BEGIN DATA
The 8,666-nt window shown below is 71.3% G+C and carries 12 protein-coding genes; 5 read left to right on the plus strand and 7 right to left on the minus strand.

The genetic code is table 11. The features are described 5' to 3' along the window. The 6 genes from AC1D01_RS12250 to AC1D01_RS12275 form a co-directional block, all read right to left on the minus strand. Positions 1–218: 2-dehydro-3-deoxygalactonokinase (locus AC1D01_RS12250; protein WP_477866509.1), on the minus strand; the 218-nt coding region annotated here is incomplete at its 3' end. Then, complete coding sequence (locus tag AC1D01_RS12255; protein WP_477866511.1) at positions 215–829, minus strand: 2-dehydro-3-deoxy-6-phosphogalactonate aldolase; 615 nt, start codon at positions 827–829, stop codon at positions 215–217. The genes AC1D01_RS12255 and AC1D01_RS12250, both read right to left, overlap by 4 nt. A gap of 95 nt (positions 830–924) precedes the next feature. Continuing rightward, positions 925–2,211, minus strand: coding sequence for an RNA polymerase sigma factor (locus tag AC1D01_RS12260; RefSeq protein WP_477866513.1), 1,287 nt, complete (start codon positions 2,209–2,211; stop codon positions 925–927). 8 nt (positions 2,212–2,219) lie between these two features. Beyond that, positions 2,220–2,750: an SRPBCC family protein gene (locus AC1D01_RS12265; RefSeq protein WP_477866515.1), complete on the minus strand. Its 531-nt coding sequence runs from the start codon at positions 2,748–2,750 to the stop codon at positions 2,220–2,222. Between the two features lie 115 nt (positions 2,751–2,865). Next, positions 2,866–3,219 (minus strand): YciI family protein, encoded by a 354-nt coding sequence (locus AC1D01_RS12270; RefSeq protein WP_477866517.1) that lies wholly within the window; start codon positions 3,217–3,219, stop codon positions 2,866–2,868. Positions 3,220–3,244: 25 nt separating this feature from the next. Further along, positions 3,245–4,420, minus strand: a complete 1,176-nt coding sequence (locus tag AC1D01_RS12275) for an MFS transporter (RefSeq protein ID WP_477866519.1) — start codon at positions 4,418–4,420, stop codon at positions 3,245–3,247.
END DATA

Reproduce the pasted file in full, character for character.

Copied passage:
The 8,666-nt window shown below is 71.3% G+C and carries 12 protein-coding genes; 5 read left to right on the plus strand and 7 right to left on the minus strand.

The genetic code is table 11. The features are described 5' to 3' along the window. The 6 genes from AC1D01_RS12250 to AC1D01_RS12275 form a co-directional block, all read right to left on the minus strand. Positions 1–218: 2-dehydro-3-deoxygalactonokinase (locus AC1D01_RS12250; protein WP_477866509.1), on the minus strand; the 218-nt coding region annotated here is incomplete at its 3' end. Then, complete coding sequence (locus tag AC1D01_RS12255; protein WP_477866511.1) at positions 215–829, minus strand: 2-dehydro-3-deoxy-6-phosphogalactonate aldolase; 615 nt, start codon at positions 827–829, stop codon at positions 215–217. The genes AC1D01_RS12255 and AC1D01_RS12250, both read right to left, overlap by 4 nt. A gap of 95 nt (positions 830–924) precedes the next feature. Continuing rightward, positions 925–2,211, minus strand: coding sequence for an RNA polymerase sigma factor (locus tag AC1D01_RS12260; RefSeq protein WP_477866513.1), 1,287 nt, complete (start codon positions 2,209–2,211; stop codon positions 925–927). 8 nt (positions 2,212–2,219) lie between these two features. Beyond that, positions 2,220–2,750: an SRPBCC family protein gene (locus AC1D01_RS12265; RefSeq protein WP_477866515.1), complete on the minus strand. Its 531-nt coding sequence runs from the start codon at positions 2,748–2,750 to the stop codon at positions 2,220–2,222. Between the two features lie 115 nt (positions 2,751–2,865). Next, positions 2,866–3,219 (minus strand): YciI family protein, encoded by a 354-nt coding sequence (locus AC1D01_RS12270; RefSeq protein WP_477866517.1) that lies wholly within the window; start codon positions 3,217–3,219, stop codon positions 2,866–2,868. Positions 3,220–3,244: 25 nt separating this feature from the next. Further along, positions 3,245–4,420, minus strand: a complete 1,176-nt coding sequence (locus tag AC1D01_RS12275) for an MFS transporter (RefSeq protein ID WP_477866519.1) — start codon at positions 4,418–4,420, stop codon at positions 3,245–3,247.